Society of Wilderness (SOW) branches yesterday organized 14 cleanups across the country. The cleanups were part of a campaign promoting the need to keep coastal areas clean, which was launched by environmental groups last weekend, in line with the annual global International Coastal Cleanup event.
This year, environmental groups formed a Taiwan Ocean Cleanup Alliance, which also included the Tainan Community University, the Taiwan Environmental Information Center, the National Museum of Marine Science and Technology Preparatory Office and the Kuroshio Ocean Education Foundation.
The society yesterday urged participants to get rid of “three coastal monsters” — cigarette butts, plastic bags and fishing-use styrofoam, in an effort to guarantee a clean coastal environment.
The society said that although these three types of trash were not necessarily the top three types of garbage picked up in coastal areas, they are very common and could do severe harm to marine animals when swallowed.
Last year, plastic bags, soft drink bottles and buoys were the top three types of trash picked up during the campaign, while a total of 6,692kg of trash was removed along 12.68km of coastline.
SOW marine conservation coordinator Lin Ai-lung (林愛龍) said the society had chosen to focus on the “three coastal monsters” this year, because the government had introduced policies that were a direct response to the four types focused on last year. One example was the Environmental Protection Administration’s (EPA) “own-cup policy” enacted in May, which encourages consumers to reduce the use of disposable plastic cups, she said.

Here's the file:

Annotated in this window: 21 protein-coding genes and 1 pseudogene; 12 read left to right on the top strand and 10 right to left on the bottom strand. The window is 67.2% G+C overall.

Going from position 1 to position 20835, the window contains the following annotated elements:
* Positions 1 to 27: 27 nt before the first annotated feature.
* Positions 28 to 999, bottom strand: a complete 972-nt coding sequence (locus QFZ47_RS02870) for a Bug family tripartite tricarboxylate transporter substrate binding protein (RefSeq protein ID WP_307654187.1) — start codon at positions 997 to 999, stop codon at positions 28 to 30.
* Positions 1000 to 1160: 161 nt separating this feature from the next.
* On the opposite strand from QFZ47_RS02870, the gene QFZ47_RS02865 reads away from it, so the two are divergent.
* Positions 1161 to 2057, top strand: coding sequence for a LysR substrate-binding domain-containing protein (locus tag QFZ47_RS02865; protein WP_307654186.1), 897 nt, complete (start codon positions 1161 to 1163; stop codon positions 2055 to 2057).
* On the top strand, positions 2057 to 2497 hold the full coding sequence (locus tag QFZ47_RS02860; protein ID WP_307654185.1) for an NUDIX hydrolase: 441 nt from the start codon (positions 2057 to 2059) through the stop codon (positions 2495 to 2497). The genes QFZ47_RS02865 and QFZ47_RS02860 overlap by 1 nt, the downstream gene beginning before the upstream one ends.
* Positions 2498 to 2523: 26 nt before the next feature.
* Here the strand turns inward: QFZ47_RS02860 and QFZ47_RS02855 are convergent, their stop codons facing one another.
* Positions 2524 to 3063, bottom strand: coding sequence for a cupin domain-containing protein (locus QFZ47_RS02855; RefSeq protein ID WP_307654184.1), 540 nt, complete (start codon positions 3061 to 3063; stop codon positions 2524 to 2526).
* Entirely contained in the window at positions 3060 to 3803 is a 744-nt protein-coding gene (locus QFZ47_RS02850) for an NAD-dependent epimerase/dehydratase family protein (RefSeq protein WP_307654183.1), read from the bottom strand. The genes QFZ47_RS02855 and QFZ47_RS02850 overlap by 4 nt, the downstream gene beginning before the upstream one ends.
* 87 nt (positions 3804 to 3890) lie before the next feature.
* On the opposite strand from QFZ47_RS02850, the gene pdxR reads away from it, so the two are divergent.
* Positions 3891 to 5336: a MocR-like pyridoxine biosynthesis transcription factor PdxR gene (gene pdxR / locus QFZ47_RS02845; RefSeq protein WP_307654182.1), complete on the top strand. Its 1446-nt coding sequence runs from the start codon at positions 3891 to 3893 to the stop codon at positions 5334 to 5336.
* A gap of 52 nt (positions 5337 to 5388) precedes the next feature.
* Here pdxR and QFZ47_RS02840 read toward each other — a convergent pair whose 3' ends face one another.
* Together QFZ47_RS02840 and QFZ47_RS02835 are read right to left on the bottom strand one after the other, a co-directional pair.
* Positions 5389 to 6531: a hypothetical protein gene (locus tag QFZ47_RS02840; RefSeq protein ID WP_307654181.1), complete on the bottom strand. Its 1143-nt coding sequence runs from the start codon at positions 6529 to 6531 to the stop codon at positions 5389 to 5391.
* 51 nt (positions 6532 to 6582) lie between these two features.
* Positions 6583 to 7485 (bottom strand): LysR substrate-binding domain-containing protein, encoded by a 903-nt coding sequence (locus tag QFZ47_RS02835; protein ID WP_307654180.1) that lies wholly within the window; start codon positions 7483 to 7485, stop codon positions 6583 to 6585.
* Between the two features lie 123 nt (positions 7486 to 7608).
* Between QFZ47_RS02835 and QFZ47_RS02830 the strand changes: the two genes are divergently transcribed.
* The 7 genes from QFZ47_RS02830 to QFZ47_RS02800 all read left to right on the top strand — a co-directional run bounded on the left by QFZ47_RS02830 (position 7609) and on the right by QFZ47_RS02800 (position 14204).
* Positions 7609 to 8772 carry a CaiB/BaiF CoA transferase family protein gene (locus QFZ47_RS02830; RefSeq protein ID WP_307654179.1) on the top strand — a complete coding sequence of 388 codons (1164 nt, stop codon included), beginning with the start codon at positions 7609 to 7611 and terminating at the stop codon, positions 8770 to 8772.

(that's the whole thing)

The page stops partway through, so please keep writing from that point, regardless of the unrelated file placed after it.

SOW hopes the government will now draft policies to help reduce the amount of the three types of litter identified this year, Lin said.
More than 5,000 participants have signed up for the cleanup activities that will run until the middle of next month, Lin said, adding that about 800 participants took part in cleanup work in New Taipei City’s (新北市) North Coast Linshanbi Recreation Area (麟山鼻遊憩區) yesterday morning, where they helped pick up many barbecue leftovers from the Mid-Autumn Festival.
Before the event officially started, a number of educational games were played in which participants were surprised to learn that garbage such as cigarette lighters, bottle caps and plastic bags were often mistaken for fish or jelly fish and eaten by other marine life.
More pieces of styrofoam were collected this year than last year and such small pieces were especially difficult to pick up and far easier for marine animals to swallow, Lin said.
If people are interested in participating in the coastal cleanup, the SOW suggests they do so in groups, pick a time when the tide is out and wear footwear that covers the whole foot, Lin said, adding that additional guidelines can be found on the society’s Web site.